How to protect your computer from viruses

Find out how to keep your computer safe from viruses, Trojans, worms and ransomware attacks with our guide…


Viruses, worms, Trojans, and ransomware. There's all sorts of vicious malware out there that has the potential to attack your computer.  

It’s typically always been Windows machines that are most at risk. But in the past few years we’ve seen bugs like the KeyRanger virus infecting Macs too.


The most common types of threat are:

  • Viruses – a program that damages your computer’s files and folders. It’s spread over the internet and through email attachments
  • Trojans – a file that’s hidden inside a file or program that looks real. Trojans install spyware or adware on your machine and leak your personal files without you knowing
  • Worms – work their way onto your computer through an open internet connection. They’re often used to send spam emails from your account
  • Ransomware attack – cyber criminals hack into your computer and stop it working by using malicious software that encrypts your data. They usually won’t hand back control until you pay a fee


How can you protect your computer?

There are several measures you can take to help prevent attacks on your computer.

 1. Make sure your antivirus software is up to date

  • High-quality antivirus software is your first line of defence against this type of threat. Once installed, it can automatically remove any attacks on your system and block infected emails. There are two main types:
  • Antivirus software – provides a basic level of protection, and will scan and remove viruses and related malware
  • Internet Security suites – give you additional levels of protection such as automatic checking of email and downloads, spam filters, parental controls and anti-phishing software

Tip: make sure to update and run your antivirus software every couple of weeks to detect new threats


2. Check you have the latest security updates for Windows or Mac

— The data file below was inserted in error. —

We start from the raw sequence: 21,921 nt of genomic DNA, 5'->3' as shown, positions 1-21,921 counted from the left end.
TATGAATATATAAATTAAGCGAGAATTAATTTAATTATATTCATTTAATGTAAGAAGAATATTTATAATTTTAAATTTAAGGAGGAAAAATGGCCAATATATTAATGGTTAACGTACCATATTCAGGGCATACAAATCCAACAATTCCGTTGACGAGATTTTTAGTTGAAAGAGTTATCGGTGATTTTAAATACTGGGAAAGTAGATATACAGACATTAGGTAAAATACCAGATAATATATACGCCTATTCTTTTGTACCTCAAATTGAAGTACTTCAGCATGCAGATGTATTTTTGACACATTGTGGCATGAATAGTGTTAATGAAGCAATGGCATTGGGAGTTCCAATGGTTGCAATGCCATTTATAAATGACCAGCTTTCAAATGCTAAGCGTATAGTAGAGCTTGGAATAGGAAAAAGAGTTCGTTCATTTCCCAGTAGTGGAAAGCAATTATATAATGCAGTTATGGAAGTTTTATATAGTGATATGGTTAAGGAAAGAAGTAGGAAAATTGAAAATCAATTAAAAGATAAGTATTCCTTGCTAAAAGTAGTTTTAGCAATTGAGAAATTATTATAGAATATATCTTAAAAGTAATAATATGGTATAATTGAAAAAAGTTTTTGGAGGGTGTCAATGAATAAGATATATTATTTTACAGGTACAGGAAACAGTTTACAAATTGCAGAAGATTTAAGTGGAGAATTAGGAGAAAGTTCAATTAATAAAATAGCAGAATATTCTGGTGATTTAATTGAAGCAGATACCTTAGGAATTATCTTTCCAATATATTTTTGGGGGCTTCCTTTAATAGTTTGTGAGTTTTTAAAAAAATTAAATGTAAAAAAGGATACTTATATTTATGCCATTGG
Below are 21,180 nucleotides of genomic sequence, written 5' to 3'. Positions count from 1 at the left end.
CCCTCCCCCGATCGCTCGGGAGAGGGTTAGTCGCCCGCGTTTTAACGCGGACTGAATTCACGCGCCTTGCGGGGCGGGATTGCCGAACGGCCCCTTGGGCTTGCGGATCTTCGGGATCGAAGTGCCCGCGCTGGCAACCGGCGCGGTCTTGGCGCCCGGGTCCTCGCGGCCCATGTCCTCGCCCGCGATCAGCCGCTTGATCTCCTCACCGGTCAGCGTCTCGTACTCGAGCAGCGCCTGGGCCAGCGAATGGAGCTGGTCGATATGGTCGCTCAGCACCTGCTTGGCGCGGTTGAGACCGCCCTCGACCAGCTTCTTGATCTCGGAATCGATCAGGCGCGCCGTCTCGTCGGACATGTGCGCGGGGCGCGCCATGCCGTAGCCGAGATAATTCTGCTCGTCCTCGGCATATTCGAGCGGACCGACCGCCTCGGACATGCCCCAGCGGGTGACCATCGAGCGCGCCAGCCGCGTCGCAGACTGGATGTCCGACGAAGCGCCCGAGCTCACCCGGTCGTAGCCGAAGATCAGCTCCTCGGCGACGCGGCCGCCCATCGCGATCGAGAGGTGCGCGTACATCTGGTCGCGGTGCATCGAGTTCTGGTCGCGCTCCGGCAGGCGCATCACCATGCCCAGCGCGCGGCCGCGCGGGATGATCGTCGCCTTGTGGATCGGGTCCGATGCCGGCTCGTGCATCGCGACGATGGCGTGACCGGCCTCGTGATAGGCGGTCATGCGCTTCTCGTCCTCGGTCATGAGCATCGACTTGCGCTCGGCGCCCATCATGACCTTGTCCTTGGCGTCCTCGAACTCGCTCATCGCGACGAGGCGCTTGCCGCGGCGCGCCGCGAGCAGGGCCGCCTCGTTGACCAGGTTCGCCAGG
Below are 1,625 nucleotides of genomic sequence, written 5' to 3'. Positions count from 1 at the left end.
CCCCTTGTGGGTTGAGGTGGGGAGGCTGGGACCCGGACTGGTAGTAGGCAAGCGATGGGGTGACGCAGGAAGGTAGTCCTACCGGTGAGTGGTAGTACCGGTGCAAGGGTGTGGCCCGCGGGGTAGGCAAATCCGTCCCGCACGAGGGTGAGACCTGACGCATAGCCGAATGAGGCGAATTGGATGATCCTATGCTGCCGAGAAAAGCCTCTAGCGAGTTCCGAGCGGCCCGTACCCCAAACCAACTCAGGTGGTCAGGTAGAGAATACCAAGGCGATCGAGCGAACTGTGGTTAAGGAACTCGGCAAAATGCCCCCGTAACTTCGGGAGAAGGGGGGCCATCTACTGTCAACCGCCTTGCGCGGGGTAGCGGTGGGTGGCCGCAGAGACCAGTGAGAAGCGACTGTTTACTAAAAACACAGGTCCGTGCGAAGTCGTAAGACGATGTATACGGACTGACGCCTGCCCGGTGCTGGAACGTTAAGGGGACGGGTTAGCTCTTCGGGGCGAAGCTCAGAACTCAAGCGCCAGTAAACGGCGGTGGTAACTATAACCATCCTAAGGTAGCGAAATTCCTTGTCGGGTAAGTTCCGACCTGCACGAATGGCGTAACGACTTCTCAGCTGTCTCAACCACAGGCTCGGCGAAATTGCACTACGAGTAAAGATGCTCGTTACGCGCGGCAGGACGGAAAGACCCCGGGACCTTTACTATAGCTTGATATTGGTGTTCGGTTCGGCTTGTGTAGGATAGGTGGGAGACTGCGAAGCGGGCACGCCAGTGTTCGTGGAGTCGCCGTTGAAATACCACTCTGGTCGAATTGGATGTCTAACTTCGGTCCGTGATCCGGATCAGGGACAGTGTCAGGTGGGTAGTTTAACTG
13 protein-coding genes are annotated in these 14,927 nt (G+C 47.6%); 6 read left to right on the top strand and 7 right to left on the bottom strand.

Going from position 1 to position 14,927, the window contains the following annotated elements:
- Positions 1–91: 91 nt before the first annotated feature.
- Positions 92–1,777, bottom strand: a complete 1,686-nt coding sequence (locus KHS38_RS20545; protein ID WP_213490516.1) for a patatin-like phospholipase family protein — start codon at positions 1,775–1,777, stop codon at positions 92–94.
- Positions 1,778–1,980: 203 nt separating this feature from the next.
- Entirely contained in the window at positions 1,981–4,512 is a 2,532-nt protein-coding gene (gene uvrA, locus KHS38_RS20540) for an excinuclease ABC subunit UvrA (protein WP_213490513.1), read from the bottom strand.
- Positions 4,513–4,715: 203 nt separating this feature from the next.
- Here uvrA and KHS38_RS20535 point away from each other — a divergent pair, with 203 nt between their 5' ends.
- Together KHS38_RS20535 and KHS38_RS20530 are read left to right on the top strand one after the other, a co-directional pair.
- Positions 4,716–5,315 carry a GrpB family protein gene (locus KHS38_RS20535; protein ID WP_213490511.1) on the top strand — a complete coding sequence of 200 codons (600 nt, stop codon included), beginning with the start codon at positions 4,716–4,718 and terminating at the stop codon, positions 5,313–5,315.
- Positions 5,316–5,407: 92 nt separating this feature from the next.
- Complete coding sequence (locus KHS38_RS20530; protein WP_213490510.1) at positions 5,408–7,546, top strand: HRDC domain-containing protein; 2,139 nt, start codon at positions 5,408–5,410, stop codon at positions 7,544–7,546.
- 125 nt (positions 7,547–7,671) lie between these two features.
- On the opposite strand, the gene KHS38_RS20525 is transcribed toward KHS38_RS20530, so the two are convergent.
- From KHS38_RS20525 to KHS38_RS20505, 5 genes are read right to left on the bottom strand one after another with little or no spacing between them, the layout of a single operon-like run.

By keeping your security system up to date you’re always on top of new threats. The easiest way to do this is with Windows or Apple OS security updates.

Make sure you have your preferences set to regularly check for updates, and always install them when they’re available.

Tip for Windows users: If you’re still using Internet Explorer versions 8, 9 or 10 you’ll want to upgrade to IE 11 or Edge as Microsoft is no longer supporting them. That means you won’t automatically be protected online.

How to upgrade to Edge


3. Turn your firewall on

Your computer's firewall controls what has access to and from your computer. This will block access to untrustworthy files and websites and can alert you if a virus tries to hack into your computer. 

Although Windows and Apple OS come with a basic firewall, you can also use the one that comes with your antivirus software for maximum protection.

4. Be careful downloading files and opening email attachments

Viruses and other types of malware often disguise themselves as ordinary files. So before you open any downloaded files or email attachments, make sure to scan them – even if they’ve come from people you know.


 5. Keep your passwords secure

Nowadays we store much of our personal information like banking details and credit card information online – so it’s important that your online passwords are safe.

Follow our tips for making your password secure

If you find that you are no longer able to access your images and documents on your computer it’s likely you’ve been infected with ransomware. A pop-up demanding money to access your files will appear – usually with a deadline and a threat of deletion. 

Make sure you report the incident with your local cybercrime unit or you can report it through ActionFraud, the national fraud and cybercrime reporting centre.


6. Never attempt to log onto your accounts if you think your computer may have a virus.

Instead, change your passwords as soon as you can from a secure computer, and don't use the same password for multiple accounts. 



7. Protect your smartphone from viruses

It’s not just computers – did you know your smartphone could also be at risk? Over 10million Android phones have been infected by the HummingBad virus in recent months.

What is the HummingBad virus? A type of malware that roots itself in your phone’s operating system. From there it takes control of your device – using it to generate fake clicks for ads and install apps without your permission.


How do I know if I’ve got it?

Download an antivirus app and run a scan of your phone. AVG, which also makes antivirus software for computers, is one of these.

Get it from Google Play Store


How to get rid of it?

Just like you would with a computer, keep your phone’s OS up to date and install security updates when they become available. The latest version of Android is Nougat 

It also goes without saying that you should only ever download apps from trusted stores like Google Play.

See our range of antivirus and security software